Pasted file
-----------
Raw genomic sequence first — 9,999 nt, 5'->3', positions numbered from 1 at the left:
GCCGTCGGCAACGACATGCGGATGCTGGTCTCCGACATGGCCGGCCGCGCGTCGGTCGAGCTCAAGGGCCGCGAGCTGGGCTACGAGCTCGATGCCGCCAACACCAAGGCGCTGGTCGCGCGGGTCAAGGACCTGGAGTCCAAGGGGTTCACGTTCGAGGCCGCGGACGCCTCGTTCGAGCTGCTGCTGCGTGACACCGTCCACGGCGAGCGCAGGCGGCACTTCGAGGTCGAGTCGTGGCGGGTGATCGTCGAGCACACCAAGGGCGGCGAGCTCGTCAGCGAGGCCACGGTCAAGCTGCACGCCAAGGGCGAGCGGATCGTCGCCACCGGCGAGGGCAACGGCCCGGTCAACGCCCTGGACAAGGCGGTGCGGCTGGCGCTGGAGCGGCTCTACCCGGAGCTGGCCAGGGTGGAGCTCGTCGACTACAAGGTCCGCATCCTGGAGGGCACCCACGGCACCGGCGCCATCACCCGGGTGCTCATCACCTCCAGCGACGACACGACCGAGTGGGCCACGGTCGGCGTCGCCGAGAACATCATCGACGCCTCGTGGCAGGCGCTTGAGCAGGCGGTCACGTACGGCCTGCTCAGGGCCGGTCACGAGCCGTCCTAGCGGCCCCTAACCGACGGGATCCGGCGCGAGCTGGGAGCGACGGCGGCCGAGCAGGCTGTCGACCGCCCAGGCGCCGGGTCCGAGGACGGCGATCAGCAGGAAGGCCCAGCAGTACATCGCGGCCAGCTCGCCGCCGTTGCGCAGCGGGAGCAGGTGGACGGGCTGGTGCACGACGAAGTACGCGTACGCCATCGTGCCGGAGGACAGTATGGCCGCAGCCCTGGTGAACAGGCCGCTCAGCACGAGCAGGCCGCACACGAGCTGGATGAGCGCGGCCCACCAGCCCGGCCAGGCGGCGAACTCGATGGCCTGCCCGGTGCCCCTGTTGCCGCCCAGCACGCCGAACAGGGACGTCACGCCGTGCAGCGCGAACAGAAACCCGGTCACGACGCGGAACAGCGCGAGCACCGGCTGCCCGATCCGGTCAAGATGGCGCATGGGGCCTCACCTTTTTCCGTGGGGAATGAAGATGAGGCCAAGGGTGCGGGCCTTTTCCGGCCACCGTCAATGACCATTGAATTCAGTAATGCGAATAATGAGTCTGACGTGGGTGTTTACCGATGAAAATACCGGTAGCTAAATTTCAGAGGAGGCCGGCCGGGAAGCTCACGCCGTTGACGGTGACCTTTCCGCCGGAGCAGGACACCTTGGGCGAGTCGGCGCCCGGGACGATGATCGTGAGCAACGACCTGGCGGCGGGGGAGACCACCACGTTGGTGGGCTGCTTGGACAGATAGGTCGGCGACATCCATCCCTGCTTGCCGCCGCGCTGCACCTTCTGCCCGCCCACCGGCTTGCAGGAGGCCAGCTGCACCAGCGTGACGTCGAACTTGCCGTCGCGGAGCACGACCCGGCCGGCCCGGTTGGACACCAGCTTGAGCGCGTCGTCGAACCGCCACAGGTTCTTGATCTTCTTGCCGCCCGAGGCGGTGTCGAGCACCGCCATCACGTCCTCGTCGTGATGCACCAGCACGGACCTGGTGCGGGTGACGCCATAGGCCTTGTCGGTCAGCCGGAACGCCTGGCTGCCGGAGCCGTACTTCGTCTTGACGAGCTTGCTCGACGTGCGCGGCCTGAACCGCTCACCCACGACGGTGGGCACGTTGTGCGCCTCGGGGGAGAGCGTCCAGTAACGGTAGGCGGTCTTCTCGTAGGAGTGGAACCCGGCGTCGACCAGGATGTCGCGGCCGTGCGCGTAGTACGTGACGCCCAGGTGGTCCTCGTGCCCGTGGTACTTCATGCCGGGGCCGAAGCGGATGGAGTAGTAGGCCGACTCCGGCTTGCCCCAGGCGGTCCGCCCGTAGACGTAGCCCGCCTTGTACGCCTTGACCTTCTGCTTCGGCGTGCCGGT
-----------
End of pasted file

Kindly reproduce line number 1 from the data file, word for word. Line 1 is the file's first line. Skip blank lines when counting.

Raw genomic sequence first — 9,999 nt, 5'->3', positions numbered from 1 at the left: